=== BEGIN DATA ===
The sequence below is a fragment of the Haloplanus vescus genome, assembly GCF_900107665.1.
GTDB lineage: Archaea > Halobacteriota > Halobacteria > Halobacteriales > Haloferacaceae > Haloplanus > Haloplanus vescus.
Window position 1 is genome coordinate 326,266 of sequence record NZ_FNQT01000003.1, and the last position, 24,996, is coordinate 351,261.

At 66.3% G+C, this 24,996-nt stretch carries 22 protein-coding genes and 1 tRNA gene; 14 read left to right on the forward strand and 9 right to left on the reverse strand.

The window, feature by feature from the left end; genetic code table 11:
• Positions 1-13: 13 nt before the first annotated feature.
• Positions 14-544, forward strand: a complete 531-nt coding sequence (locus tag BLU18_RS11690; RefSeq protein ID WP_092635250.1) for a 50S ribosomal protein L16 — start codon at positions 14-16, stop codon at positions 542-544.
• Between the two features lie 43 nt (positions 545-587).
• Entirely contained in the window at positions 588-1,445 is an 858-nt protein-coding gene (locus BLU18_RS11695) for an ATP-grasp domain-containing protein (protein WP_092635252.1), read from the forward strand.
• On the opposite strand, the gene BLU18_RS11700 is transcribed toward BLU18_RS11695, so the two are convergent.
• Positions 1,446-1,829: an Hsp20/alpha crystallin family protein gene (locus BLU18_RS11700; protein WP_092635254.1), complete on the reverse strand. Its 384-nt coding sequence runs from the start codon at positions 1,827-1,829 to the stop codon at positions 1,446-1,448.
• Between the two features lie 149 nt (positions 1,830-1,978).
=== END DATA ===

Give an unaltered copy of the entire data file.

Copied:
The sequence below is a fragment of the Haloplanus vescus genome, assembly GCF_900107665.1.
GTDB lineage: Archaea > Halobacteriota > Halobacteria > Halobacteriales > Haloferacaceae > Haloplanus > Haloplanus vescus.
Window position 1 is genome coordinate 326,266 of sequence record NZ_FNQT01000003.1, and the last position, 24,996, is coordinate 351,261.

At 66.3% G+C, this 24,996-nt stretch carries 22 protein-coding genes and 1 tRNA gene; 14 read left to right on the forward strand and 9 right to left on the reverse strand.

The window, feature by feature from the left end; genetic code table 11:
• Positions 1-13: 13 nt before the first annotated feature.
• Positions 14-544, forward strand: a complete 531-nt coding sequence (locus tag BLU18_RS11690; RefSeq protein ID WP_092635250.1) for a 50S ribosomal protein L16 — start codon at positions 14-16, stop codon at positions 542-544.
• Between the two features lie 43 nt (positions 545-587).
• Entirely contained in the window at positions 588-1,445 is an 858-nt protein-coding gene (locus BLU18_RS11695) for an ATP-grasp domain-containing protein (protein WP_092635252.1), read from the forward strand.
• On the opposite strand, the gene BLU18_RS11700 is transcribed toward BLU18_RS11695, so the two are convergent.
• Positions 1,446-1,829: an Hsp20/alpha crystallin family protein gene (locus BLU18_RS11700; protein WP_092635254.1), complete on the reverse strand. Its 384-nt coding sequence runs from the start codon at positions 1,827-1,829 to the stop codon at positions 1,446-1,448.
• Between the two features lie 149 nt (positions 1,830-1,978).